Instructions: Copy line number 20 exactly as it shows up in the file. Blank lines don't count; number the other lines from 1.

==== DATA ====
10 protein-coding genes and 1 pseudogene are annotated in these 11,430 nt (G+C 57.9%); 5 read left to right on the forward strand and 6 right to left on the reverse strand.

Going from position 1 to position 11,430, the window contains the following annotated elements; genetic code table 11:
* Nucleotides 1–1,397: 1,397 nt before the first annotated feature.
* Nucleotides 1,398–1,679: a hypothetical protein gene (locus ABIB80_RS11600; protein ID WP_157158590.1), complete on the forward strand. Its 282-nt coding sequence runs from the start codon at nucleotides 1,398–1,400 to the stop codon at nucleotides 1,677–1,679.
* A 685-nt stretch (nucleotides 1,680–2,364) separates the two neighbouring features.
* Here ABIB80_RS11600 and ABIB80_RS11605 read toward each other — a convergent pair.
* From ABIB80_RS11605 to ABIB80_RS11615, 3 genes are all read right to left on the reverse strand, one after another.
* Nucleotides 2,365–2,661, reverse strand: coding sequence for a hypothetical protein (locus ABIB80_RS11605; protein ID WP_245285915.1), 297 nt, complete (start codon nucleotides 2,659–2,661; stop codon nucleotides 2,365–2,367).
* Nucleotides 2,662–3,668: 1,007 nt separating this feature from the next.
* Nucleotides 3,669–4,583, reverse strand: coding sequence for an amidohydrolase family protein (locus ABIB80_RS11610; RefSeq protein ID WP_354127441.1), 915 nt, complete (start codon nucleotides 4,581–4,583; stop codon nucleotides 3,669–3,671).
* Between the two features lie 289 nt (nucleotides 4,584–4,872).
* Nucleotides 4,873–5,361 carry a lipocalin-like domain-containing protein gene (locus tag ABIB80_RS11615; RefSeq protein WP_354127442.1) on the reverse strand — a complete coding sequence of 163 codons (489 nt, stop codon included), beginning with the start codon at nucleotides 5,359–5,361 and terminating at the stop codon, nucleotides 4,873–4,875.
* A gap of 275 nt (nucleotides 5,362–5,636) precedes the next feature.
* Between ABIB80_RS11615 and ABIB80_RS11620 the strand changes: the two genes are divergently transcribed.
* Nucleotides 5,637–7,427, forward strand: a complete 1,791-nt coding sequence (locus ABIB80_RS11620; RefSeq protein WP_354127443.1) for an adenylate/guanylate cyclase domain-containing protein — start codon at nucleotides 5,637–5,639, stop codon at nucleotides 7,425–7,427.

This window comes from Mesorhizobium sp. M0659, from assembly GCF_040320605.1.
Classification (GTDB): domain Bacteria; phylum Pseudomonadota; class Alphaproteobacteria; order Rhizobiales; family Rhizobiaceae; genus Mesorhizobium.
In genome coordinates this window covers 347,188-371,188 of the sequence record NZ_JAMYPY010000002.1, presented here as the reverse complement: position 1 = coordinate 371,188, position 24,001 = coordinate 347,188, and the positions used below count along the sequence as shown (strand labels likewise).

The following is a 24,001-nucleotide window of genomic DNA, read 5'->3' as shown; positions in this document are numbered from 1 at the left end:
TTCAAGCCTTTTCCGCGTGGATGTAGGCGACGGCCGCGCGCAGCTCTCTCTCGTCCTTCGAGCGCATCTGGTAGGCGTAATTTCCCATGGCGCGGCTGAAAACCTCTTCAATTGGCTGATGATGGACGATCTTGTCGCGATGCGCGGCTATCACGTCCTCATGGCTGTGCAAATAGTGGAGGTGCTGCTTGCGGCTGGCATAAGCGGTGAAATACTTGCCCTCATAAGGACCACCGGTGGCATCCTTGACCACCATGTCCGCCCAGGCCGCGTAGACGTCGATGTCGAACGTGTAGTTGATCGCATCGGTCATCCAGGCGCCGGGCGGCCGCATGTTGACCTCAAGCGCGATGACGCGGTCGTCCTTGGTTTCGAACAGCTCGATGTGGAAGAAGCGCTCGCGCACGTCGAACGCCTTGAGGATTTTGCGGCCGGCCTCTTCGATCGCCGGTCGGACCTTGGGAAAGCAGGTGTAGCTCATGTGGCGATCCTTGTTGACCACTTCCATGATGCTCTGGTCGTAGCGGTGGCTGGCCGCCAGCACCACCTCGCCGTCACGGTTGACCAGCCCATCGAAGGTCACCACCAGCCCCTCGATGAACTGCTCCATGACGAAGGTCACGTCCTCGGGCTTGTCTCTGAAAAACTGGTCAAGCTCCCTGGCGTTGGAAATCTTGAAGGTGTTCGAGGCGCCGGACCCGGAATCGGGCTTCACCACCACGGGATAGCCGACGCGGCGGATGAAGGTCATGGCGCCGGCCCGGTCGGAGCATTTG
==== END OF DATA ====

TTCAAGCCTTTTCCGCGTGGATGTAGGCGACGGCCGCGCGCAGCTCTCTCTCGTCCTTCGAGCGCATCTGGTAGGCGTAATTTCCCATGGCGCGGCTGAAAACCTCTTCAATTGGCTGATGATGGACGATCTTGTCGCGATGCGCGGCTATCACGTCCTCATGGCTGTGCAAATAGTGGAGGTGCTGCTTGCGGCTGGCATAAGCGGTGAAATACTTGCCCTCATAAGGACCACCGGTGGCATCCTTGACCACCATGTCCGCCCAGGCCGCGTAGACGTCGATGTCGAACGTGTAGTTGATCGCATCGGTCATCCAGGCGCCGGGCGGCCGCATGTTGACCTCAAGCGCGATGACGCGGTCGTCCTTGGTTTCGAACAGCTCGATGTGGAAGAAGCGCTCGCGCACGTCGAACGCCTTGAGGATTTTGCGGCCGGCCTCTTCGATCGCCGGTCGGACCTTGGGAAAGCAGGTGTAGCTCATGTGGCGATCCTTGTTGACCACTTCCATGATGCTCTGGTCGTAGCGGTGGCTGGCCGCCAGCACCACCTCGCCGTCACGGTTGACCAGCCCATCGAAGGTCACCACCAGCCCCTCGATGAACTGCTCCATGACGAAGGTCACGTCCTCGGGCTTGTCTCTGAAAAACTGGTCAAGCTCCCTGGCGTTGGAAATCTTGAAGGTGTTCGAGGCGCCGGACCCGGAATCGGGCTTCACCACCACGGGATAGCCGACGCGGCGGATGAAGGTCATGGCGCCGGCCCGGTCGGAGCATTTG